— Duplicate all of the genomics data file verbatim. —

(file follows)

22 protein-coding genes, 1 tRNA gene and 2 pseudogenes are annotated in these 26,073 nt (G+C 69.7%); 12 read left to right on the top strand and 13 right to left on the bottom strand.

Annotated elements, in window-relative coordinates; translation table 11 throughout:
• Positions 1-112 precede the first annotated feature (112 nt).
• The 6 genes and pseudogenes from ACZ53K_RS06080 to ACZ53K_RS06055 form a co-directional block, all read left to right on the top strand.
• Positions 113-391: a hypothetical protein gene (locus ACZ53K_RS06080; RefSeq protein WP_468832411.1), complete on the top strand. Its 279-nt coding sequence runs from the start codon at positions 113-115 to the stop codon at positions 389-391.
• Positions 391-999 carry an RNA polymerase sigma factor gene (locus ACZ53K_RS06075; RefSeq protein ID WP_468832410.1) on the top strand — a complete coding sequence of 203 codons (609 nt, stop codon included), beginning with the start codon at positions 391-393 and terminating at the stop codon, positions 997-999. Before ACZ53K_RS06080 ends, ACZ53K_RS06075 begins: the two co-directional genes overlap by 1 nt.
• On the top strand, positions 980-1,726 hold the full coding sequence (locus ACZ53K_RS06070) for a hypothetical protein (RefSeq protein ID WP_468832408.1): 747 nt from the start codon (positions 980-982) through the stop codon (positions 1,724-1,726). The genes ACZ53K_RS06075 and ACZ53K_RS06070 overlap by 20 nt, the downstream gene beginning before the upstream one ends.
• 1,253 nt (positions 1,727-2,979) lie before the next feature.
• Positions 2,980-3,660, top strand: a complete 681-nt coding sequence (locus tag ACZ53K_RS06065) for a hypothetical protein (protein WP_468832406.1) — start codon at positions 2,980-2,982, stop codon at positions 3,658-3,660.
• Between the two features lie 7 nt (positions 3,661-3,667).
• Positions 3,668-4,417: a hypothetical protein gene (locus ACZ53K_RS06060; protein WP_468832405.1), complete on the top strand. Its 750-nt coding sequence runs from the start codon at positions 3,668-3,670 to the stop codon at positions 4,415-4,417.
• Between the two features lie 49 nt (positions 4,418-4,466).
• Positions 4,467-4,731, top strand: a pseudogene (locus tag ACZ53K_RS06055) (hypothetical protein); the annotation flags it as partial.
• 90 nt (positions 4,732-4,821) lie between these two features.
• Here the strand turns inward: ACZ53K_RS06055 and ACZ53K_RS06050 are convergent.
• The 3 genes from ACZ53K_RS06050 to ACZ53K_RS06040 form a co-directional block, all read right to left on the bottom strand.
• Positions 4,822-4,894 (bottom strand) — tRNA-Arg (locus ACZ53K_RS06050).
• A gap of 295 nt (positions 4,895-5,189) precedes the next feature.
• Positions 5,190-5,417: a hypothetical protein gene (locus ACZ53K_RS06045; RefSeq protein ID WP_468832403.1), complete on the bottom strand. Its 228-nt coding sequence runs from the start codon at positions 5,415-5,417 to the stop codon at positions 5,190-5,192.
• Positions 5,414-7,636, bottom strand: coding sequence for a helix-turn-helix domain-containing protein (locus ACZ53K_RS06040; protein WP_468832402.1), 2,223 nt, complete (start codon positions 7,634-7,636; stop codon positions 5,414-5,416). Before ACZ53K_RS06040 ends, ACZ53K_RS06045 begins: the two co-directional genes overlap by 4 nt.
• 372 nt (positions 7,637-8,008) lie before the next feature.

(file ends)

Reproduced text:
22 protein-coding genes, 1 tRNA gene and 2 pseudogenes are annotated in these 26,073 nt (G+C 69.7%); 12 read left to right on the top strand and 13 right to left on the bottom strand.

Annotated elements, in window-relative coordinates; translation table 11 throughout:
• Positions 1-112 precede the first annotated feature (112 nt).
• The 6 genes and pseudogenes from ACZ53K_RS06080 to ACZ53K_RS06055 form a co-directional block, all read left to right on the top strand.
• Positions 113-391: a hypothetical protein gene (locus ACZ53K_RS06080; RefSeq protein WP_468832411.1), complete on the top strand. Its 279-nt coding sequence runs from the start codon at positions 113-115 to the stop codon at positions 389-391.
• Positions 391-999 carry an RNA polymerase sigma factor gene (locus ACZ53K_RS06075; RefSeq protein ID WP_468832410.1) on the top strand — a complete coding sequence of 203 codons (609 nt, stop codon included), beginning with the start codon at positions 391-393 and terminating at the stop codon, positions 997-999. Before ACZ53K_RS06080 ends, ACZ53K_RS06075 begins: the two co-directional genes overlap by 1 nt.
• On the top strand, positions 980-1,726 hold the full coding sequence (locus ACZ53K_RS06070) for a hypothetical protein (RefSeq protein ID WP_468832408.1): 747 nt from the start codon (positions 980-982) through the stop codon (positions 1,724-1,726). The genes ACZ53K_RS06075 and ACZ53K_RS06070 overlap by 20 nt, the downstream gene beginning before the upstream one ends.
• 1,253 nt (positions 1,727-2,979) lie before the next feature.
• Positions 2,980-3,660, top strand: a complete 681-nt coding sequence (locus tag ACZ53K_RS06065) for a hypothetical protein (protein WP_468832406.1) — start codon at positions 2,980-2,982, stop codon at positions 3,658-3,660.
• Between the two features lie 7 nt (positions 3,661-3,667).
• Positions 3,668-4,417: a hypothetical protein gene (locus ACZ53K_RS06060; protein WP_468832405.1), complete on the top strand. Its 750-nt coding sequence runs from the start codon at positions 3,668-3,670 to the stop codon at positions 4,415-4,417.
• Between the two features lie 49 nt (positions 4,418-4,466).
• Positions 4,467-4,731, top strand: a pseudogene (locus tag ACZ53K_RS06055) (hypothetical protein); the annotation flags it as partial.
• 90 nt (positions 4,732-4,821) lie between these two features.
• Here the strand turns inward: ACZ53K_RS06055 and ACZ53K_RS06050 are convergent.
• The 3 genes from ACZ53K_RS06050 to ACZ53K_RS06040 form a co-directional block, all read right to left on the bottom strand.
• Positions 4,822-4,894 (bottom strand) — tRNA-Arg (locus ACZ53K_RS06050).
• A gap of 295 nt (positions 4,895-5,189) precedes the next feature.
• Positions 5,190-5,417: a hypothetical protein gene (locus ACZ53K_RS06045; RefSeq protein ID WP_468832403.1), complete on the bottom strand. Its 228-nt coding sequence runs from the start codon at positions 5,415-5,417 to the stop codon at positions 5,190-5,192.
• Positions 5,414-7,636, bottom strand: coding sequence for a helix-turn-helix domain-containing protein (locus ACZ53K_RS06040; protein WP_468832402.1), 2,223 nt, complete (start codon positions 7,634-7,636; stop codon positions 5,414-5,416). Before ACZ53K_RS06040 ends, ACZ53K_RS06045 begins: the two co-directional genes overlap by 4 nt.
• 372 nt (positions 7,637-8,008) lie before the next feature.